Stabilising mirrors

Published: Friday 31 December 1999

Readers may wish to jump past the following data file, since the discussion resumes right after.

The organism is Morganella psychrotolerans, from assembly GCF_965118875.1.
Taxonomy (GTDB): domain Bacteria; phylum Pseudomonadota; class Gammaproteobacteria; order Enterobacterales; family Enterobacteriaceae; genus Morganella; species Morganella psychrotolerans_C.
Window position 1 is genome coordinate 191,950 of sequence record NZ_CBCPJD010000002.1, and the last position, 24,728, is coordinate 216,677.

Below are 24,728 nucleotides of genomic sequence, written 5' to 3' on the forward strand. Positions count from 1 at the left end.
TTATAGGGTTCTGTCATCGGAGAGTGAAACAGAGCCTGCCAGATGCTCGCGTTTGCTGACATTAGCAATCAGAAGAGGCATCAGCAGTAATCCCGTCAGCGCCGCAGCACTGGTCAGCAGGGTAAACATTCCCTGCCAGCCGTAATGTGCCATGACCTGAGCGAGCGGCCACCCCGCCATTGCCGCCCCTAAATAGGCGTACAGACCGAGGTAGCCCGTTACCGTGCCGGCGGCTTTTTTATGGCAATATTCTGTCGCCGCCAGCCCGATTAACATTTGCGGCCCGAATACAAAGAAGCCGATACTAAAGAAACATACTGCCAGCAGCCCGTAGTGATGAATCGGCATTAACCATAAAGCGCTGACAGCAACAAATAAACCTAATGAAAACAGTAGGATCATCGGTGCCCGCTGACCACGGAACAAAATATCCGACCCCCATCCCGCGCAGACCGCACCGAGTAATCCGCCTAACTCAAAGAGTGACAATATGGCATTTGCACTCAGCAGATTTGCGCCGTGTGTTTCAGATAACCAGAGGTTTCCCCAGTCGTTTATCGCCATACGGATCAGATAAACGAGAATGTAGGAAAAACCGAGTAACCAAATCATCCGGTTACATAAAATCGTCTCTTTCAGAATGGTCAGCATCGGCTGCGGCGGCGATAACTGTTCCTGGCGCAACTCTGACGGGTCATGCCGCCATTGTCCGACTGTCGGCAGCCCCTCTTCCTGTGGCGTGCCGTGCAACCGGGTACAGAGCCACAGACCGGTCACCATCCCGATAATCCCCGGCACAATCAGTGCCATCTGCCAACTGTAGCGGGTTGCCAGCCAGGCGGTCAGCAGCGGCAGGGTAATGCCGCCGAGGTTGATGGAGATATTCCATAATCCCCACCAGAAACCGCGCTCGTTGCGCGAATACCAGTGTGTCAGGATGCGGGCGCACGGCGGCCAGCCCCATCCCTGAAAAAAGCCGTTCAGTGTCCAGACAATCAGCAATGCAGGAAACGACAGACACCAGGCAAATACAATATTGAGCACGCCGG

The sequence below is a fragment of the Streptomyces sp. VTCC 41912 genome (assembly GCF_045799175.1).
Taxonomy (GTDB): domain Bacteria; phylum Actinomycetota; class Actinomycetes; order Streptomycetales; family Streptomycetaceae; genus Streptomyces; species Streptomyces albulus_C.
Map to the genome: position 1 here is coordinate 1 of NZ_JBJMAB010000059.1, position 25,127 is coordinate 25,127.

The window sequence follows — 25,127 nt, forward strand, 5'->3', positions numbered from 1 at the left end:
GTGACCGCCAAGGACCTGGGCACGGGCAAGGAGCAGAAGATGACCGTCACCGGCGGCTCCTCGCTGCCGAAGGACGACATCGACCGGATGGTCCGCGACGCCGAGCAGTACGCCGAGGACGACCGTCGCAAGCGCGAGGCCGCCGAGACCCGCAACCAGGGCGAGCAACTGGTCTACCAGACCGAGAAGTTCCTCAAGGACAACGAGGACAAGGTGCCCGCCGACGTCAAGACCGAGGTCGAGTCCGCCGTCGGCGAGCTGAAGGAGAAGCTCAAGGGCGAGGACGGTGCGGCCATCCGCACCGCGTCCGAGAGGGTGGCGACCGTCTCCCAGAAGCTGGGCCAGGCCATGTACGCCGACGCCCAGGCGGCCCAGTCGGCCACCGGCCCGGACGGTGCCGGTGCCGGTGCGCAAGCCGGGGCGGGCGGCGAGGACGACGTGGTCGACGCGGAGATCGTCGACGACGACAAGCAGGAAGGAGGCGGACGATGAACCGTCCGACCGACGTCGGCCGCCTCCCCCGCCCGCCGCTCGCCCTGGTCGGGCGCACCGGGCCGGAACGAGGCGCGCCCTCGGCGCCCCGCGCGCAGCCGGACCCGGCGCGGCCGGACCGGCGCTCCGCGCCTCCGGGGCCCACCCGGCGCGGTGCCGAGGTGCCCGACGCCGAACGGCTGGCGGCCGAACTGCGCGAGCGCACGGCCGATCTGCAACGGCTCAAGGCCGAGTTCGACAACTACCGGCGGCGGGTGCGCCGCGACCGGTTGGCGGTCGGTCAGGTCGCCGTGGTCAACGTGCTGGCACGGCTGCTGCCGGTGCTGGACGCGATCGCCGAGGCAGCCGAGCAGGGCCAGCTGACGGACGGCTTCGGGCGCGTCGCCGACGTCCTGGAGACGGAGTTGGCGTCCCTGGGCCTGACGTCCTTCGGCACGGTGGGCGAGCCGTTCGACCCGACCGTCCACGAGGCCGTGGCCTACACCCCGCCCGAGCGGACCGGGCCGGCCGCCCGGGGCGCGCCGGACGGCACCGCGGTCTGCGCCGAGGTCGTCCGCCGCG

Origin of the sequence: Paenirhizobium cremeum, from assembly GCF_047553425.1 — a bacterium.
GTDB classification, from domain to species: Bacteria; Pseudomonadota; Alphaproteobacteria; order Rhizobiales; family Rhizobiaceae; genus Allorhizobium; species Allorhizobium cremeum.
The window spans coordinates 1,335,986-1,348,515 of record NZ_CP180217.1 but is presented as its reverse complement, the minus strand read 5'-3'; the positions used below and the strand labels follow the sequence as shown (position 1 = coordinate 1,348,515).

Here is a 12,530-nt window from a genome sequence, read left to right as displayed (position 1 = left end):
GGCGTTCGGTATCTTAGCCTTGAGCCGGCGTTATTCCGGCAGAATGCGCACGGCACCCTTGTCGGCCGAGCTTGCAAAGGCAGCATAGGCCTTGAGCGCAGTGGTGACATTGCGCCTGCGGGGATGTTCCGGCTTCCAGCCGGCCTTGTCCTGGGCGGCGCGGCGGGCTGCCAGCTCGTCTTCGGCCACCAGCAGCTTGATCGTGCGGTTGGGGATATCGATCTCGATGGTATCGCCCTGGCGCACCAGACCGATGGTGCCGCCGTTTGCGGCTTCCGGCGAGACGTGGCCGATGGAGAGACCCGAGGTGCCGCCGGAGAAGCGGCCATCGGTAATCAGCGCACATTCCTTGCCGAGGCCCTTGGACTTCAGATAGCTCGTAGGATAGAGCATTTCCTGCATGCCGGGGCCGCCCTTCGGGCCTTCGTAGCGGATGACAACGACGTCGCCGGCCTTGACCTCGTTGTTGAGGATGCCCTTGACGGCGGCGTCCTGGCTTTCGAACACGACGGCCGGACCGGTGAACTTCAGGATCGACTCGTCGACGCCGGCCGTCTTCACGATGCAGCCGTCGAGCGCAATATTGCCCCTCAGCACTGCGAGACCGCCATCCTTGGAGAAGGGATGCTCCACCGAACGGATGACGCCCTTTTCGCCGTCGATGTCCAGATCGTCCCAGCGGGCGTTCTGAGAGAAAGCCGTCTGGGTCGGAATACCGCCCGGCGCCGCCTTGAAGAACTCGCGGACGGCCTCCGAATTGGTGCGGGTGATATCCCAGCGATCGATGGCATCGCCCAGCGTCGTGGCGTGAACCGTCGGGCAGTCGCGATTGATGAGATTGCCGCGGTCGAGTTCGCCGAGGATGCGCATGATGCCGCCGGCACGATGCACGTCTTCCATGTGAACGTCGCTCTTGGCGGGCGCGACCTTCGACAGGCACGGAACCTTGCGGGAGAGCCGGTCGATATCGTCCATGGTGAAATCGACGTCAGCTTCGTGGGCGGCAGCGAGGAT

Turbulence in the atmosphere is a major problem with Earth-based telescopes. Most modern telescopes take care of this by using adaptive optics, a corrective process in which parts of the telescope mirror are mechanically flexed. This is done by a complex motor system in an amount typically equal to a fraction of the wavelength of the incoming light. Some instruments need very still mirrors to observe the flexing of space-time on a scale much smaller than the size of an atom. Now, physicists in Paris have found a way to measure the thermal agitation of mirrors and reduce this unwanted noise by a factor of 20 with pressure from laser light.

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